He is the man who should have been in the spotlight for steering Hong Kong through its biggest political crisis since the 1997 handover - but who isn't, at least not for the right reasons.
Over the past two weeks, Hong Kong's leader made a total of three public appearances before the media.
The rest of the time, Chief Executive Leung Chun Ying stayed well away from the public eye and cloistered within his official residence, according to reports, from which he issued four televised messages while working to manage the situation. It was only yesterday that he finally emerged to do a lengthy interview with local broadcaster TVB.
Even the crucial talks with the protesters last week that were called off were to have been helmed by his Chief Secretary Carrie Lam, after the protesters said they wanted to talk to her and not him.
The situation reflects Mr Leung's predicament in Hong Kong where he does not have the support of over half of its residents - and is intensely distrusted by the pro-democracy camp.
His ratings hover in the 40s, with the latest poll, conducted by the University of Hong Kong last month before the protest movement, showing a support rate of 43.2 per cent. This is likely to have worsened following criticism of the handling of the crisis by the police - and the latest scandal to hit Mr Leung.
Australian media revealed last week that he had pocketed HK$50 million (S$8.2 million) in secret fees from an Australian company; his office has denied any wrong-doing. A formal complaint has been lodged with the anti-corruption agency.
It did not begin like this.
Mr Leung came to power on a relative high in 2012 when he defeated his rival Henry Tang, who had been the favourite to win in a vote by an election committee.
While Mr Tang, a former chief secretary, was backed by Hong Kong's establishment, in particular the tycoons, Mr Leung brandished his outsider credentials as a police officer's son who made good. He would, he vowed, serve the people, helping them in their livelihood issues such as poverty and housing.
Such promises, along with salacious revelations of Mr Tang's illegal basement, helped persuade Beijing to ask election committee members to vote for Mr Leung instead.
A total of 689 of 1,200 in the small circle did, resulting in the unflattering nickname "689" - which has stuck since, along with another, "Wolf", to describe his purportedly cunning ways.
Also dogging him are persistent rumours that he was an underground member of the Chinese Communist Party, something he has always denied.
But what has been clear is that in grappling with a tough role that requires him to serve two different masters, Beijing and the Hong Kong people, the 60-year-old is widely perceived as often doing the bidding of the former with little consideration for the latter.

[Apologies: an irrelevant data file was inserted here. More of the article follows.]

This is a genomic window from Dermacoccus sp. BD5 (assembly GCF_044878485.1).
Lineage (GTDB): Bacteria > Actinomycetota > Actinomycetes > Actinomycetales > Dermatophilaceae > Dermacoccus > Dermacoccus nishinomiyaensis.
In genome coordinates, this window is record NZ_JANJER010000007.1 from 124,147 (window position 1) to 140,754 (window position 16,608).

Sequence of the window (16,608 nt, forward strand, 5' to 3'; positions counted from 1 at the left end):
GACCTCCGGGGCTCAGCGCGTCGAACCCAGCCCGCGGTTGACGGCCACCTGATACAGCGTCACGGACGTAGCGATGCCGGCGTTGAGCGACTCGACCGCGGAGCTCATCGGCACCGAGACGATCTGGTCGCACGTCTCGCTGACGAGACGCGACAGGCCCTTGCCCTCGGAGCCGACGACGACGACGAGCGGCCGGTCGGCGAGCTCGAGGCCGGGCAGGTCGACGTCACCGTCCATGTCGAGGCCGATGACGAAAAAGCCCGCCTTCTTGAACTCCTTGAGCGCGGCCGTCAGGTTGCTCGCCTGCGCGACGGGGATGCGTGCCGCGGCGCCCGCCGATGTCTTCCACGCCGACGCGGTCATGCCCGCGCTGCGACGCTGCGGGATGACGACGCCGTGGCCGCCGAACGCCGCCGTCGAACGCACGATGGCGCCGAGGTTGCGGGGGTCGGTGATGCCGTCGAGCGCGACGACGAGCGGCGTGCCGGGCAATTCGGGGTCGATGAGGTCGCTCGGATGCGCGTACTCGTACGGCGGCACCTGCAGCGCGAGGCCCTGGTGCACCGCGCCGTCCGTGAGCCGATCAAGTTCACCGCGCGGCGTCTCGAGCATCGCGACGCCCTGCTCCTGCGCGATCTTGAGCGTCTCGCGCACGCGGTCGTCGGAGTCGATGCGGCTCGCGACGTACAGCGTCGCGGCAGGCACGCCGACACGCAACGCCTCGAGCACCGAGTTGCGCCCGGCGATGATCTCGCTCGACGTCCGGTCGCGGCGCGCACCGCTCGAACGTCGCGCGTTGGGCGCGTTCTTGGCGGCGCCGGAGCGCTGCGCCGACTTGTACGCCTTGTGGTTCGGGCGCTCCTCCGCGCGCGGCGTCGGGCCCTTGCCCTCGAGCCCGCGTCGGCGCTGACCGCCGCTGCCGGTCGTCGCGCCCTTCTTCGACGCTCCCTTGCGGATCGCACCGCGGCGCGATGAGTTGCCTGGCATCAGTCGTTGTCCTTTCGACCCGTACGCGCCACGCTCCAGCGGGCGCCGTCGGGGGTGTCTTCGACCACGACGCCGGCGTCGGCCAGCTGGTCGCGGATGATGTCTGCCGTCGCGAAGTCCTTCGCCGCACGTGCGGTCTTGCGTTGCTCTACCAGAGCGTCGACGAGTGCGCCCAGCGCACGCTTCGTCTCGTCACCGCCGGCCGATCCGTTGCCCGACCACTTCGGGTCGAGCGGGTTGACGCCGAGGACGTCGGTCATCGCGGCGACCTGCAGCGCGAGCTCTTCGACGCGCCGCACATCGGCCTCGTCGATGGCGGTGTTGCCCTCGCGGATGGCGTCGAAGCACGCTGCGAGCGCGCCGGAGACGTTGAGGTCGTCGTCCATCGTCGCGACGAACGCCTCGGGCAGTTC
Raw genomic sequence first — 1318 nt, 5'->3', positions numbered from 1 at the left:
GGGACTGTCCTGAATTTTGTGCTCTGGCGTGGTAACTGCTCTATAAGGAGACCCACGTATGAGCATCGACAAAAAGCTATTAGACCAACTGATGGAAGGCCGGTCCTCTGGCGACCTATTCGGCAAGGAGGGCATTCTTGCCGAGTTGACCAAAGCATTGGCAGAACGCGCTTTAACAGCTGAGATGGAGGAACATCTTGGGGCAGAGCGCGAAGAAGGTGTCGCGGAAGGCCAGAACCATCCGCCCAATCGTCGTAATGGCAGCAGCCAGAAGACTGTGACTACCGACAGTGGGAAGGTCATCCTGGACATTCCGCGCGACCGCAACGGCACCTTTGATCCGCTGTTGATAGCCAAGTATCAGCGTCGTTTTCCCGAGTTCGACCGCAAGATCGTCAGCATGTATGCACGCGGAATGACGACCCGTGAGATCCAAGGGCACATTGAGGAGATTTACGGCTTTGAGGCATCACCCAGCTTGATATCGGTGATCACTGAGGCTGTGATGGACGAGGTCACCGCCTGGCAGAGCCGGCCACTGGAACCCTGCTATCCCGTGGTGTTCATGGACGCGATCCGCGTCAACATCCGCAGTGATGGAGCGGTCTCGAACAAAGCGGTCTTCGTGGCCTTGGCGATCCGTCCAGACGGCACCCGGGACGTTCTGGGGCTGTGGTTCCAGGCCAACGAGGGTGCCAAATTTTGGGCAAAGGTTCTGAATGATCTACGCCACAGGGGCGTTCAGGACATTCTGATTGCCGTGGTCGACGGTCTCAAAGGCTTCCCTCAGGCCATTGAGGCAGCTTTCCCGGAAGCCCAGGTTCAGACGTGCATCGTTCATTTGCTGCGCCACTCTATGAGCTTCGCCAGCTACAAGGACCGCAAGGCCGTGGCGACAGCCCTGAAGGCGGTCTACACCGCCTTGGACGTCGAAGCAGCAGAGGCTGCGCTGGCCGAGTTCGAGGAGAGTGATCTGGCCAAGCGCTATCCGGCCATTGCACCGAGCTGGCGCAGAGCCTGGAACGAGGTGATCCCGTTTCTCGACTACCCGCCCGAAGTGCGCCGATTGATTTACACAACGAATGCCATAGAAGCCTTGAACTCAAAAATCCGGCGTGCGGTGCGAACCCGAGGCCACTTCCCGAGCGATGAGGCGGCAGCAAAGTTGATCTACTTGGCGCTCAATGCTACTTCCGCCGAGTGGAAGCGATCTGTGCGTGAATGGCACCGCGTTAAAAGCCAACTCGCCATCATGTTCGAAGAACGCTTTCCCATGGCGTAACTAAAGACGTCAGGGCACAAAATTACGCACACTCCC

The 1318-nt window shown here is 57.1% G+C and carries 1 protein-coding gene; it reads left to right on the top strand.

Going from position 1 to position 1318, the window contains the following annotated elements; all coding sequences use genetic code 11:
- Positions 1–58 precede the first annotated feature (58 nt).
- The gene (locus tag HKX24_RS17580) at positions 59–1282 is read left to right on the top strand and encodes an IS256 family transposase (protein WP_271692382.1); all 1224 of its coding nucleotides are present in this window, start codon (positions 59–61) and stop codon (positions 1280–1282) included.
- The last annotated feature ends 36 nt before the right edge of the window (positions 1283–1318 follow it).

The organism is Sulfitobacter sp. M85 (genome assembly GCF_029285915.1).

Such an accusation is not entirely fair when it comes to assessing Mr Leung's grassroots policies. In the past two years, he has been more pro-active than his predecessors in trying to tackle bread-and-butter issues.
He got Beijing's go-ahead to roll back rules allowing Chinese mothers to give birth in Hong Kong, while limiting to two cans of baby formula that could be taken out of the city after a shortage was caused by Chinese buying it up, infuriating even Chinese officials in charge of Hong Kong.
His record on other, fundamental, issues is more mixed. The former property surveyor has tried to solve the city's dire housing problem, though achievements, if any, have fallen far short of expectations. Home prices actually soared 22 per cent in the past two years since July 1, 2012.
Under his watch, ties between the executive and legislature sank to their lowest, with governance paralysis par for the course. While both sides, including grandstanding pan-democrat lawmakers, are to blame, Mr Leung has been faulted with lacking the political skills to break the deadlock.
But the most damning, to his detractors, is how Hong Kong's values, freedom and democratisation efforts are being undermined. Mr Leung has been accused of sitting on business interests to yank advertisements from pro-democracy media. The police have engaged in ever-more hardline tactics with the protesters.
On Hong Kong's historic constitutional reform process, he has made it known he hopes to successfully complete it.
But a skewed public consultation report of his government and recent developments - including Beijing's Aug 31 hardline rules on the Chief Executive election that helped galvanise the ongoing protests - are raising questions about the accuracy to which his government reflects Hong Kongers' situation and views to Beijing.
Offering further fodder to critics eager to depict a leader who is out of touch, one of his daughters Chai Yan, 22, recently thanked "Hong Kong taxpayers" on Facebook for funding her wardrobe.
She is one of Mr Leung's three children with lawyer Regina.
For now, though, amid all his troubles, the boy who grew up in a communal house with other police families is putting up a stubborn front, his smile fixed in place in the face of the protests and calls for his resignation.
That is, if he is seen at all.
This article was first published on Oct 13, 2014.
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